Evaluation of Hypertension with Hypokalemia


Corridor Consult

Antoine C Abcar, MD; Dean A Kujubu, MD

Winter 2009 - Volume 13 Number 1

Vignette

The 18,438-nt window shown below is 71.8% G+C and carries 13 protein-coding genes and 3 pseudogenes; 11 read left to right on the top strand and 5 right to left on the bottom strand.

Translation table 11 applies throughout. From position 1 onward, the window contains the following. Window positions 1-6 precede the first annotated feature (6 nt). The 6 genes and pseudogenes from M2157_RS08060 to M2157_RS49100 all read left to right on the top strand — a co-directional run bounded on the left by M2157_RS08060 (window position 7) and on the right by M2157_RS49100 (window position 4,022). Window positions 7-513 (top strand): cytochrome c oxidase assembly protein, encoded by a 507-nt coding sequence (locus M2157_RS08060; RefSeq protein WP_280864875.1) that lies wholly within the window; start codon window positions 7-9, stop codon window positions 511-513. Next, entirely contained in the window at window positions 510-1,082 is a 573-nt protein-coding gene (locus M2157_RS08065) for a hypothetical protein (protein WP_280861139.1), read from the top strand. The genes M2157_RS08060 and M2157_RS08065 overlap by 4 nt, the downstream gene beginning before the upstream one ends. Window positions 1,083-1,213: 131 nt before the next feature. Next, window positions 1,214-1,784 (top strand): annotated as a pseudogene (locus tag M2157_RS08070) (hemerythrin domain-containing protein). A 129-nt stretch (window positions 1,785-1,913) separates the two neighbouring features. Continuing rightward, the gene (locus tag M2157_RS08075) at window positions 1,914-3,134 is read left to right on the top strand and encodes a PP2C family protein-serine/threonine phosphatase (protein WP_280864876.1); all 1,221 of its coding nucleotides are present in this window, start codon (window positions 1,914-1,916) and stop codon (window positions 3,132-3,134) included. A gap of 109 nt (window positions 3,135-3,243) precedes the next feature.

Your colleague asks for your suggestions on the evaluation and treatment of a woman age 70 years with a five-year history of hypertension who has required progressively more medication because of persistent high blood pressure. She is taking five medications, including a diuretic, but still has a blood pressure of 165/95 mm Hg (well above the current standard definition of hypertension of 140/90 mm Hg). He says that the patient is asymptomatic and that her physical examination was normal. The patient’s serum potassium levels have ranged from 3.2 to 3.5 mEq/L for many years despite potassium supplementation, which had been attributed to her diuretic use. Her renal function is normal.

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